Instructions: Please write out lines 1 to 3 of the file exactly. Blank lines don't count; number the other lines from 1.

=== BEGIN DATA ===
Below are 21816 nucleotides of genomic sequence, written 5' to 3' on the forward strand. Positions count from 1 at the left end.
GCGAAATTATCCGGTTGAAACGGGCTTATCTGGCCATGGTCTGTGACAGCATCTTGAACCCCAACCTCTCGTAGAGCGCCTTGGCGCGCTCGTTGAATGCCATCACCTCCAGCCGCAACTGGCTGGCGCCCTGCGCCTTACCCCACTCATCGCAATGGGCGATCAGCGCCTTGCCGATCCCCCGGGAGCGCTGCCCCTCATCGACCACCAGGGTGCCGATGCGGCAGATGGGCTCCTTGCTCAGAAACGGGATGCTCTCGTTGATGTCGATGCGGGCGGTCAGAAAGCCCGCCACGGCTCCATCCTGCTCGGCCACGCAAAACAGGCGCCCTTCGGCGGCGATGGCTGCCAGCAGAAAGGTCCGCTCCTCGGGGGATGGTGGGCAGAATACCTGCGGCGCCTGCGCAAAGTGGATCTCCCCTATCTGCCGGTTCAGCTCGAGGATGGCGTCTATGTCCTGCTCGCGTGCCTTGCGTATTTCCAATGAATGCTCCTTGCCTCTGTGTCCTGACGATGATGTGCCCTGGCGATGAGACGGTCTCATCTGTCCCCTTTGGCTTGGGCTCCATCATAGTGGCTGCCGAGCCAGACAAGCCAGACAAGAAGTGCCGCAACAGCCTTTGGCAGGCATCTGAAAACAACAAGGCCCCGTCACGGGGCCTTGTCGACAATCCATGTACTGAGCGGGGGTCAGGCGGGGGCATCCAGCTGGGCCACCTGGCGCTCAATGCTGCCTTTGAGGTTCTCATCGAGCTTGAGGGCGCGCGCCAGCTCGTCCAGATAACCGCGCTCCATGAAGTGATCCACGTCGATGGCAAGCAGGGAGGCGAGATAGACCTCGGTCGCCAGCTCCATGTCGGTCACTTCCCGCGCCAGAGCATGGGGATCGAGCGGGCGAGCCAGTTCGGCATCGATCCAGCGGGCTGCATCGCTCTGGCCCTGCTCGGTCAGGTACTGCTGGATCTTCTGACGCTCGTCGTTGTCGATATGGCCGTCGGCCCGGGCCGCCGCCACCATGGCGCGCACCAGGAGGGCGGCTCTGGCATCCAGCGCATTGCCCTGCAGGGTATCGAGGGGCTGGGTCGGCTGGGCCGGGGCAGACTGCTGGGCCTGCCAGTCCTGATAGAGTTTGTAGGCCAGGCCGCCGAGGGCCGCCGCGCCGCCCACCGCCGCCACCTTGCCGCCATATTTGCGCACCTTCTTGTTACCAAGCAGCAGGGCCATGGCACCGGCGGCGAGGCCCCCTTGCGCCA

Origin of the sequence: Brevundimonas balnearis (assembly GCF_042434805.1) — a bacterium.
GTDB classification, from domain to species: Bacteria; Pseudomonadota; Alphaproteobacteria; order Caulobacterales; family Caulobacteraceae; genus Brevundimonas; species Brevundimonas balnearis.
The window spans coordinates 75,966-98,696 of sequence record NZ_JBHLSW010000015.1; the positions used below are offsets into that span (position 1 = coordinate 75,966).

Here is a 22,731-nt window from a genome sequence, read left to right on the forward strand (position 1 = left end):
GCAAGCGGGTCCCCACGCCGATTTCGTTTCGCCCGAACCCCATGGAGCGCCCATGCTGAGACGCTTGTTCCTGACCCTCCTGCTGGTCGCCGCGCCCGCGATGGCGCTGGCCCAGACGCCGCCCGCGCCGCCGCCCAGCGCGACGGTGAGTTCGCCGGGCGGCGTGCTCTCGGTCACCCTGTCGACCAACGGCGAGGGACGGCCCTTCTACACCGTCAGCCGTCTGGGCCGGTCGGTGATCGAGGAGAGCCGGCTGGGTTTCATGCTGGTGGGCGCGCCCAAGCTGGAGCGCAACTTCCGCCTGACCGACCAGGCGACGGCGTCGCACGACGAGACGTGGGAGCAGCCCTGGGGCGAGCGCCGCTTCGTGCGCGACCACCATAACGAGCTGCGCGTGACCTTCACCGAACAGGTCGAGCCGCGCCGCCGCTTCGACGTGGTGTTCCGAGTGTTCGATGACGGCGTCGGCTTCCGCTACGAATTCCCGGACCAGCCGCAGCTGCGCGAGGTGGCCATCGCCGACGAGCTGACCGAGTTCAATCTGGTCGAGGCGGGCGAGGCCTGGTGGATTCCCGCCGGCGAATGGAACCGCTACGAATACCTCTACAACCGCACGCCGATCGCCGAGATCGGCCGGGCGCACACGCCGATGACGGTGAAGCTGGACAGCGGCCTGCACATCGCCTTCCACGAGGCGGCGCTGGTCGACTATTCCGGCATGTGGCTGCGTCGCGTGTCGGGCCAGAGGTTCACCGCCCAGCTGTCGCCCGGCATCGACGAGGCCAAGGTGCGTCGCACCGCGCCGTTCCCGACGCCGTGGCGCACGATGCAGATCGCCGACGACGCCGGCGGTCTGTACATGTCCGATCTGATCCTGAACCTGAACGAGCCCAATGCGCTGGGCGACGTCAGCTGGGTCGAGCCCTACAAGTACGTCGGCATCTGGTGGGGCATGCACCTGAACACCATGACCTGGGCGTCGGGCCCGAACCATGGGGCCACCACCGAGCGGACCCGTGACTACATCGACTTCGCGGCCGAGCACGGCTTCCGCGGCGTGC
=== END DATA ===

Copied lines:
Below are 21816 nucleotides of genomic sequence, written 5' to 3' on the forward strand. Positions count from 1 at the left end.
GCGAAATTATCCGGTTGAAACGGGCTTATCTGGCCATGGTCTGTGACAGCATCTTGAACCCCAACCTCTCGTAGAGCGCCTTGGCGCGCTCGTTGAATGCCATCACCTCCAGCCGCAACTGGCTGGCGCCCTGCGCCTTACCCCACTCATCGCAATGGGCGATCAGCGCCTTGCCGATCCCCCGGGAGCGCTGCCCCTCATCGACCACCAGGGTGCCGATGCGGCAGATGGGCTCCTTGCTCAGAAACGGGATGCTCTCGTTGATGTCGATGCGGGCGGTCAGAAAGCCCGCCACGGCTCCATCCTGCTCGGCCACGCAAAACAGGCGCCCTTCGGCGGCGATGGCTGCCAGCAGAAAGGTCCGCTCCTCGGGGGATGGTGGGCAGAATACCTGCGGCGCCTGCGCAAAGTGGATCTCCCCTATCTGCCGGTTCAGCTCGAGGATGGCGTCTATGTCCTGCTCGCGTGCCTTGCGTATTTCCAATGAATGCTCCTTGCCTCTGTGTCCTGACGATGATGTGCCCTGGCGATGAGACGGTCTCATCTGTCCCCTTTGGCTTGGGCTCCATCATAGTGGCTGCCGAGCCAGACAAGCCAGACAAGAAGTGCCGCAACAGCCTTTGGCAGGCATCTGAAAACAACAAGGCCCCGTCACGGGGCCTTGTCGACAATCCATGTACTGAGCGGGGGTCAGGCGGGGGCATCCAGCTGGGCCACCTGGCGCTCAATGCTGCCTTTGAGGTTCTCATCGAGCTTGAGGGCGCGCGCCAGCTCGTCCAGATAACCGCGCTCCATGAAGTGATCCACGTCGATGGCAAGCAGGGAGGCGAGATAGACCTCGGTCGCCAGCTCCATGTCGGTCACTTCCCGCGCCAGAGCATGGGGATCGAGCGGGCGAGCCAGTTCGGCATCGATCCAGCGGGCTGCATCGCTCTGGCCCTGCTCGGTCAGGTACTGCTGGATCTTCTGACGCTCGTCGTTGTCGATATGGCCGTCGGCCCGGGCCGCCGCCACCATGGCGCGCACCAGGAGGGCGGCTCTGGCATCCAGCGCATTGCCCTGCAGGGTATCGAGGGGCTGGGTCGGCTGGGCCGGGGCAGACTGCTGGGCCTGCCAGTCCTGATAGAGTTTGTAGGCCAGGCCGCCGAGGGCCGCCGCGCCGCCCACCGCCGCCACCTTGCCGCCATATTTGCGCACCTTCTTGTTACCAAGCAGCAGGGCCATGGCACCGGCGGCGAGGCCCCCTTGCGCCA

Origin of the sequence: Brevundimonas balnearis (assembly GCF_042434805.1) — a bacterium.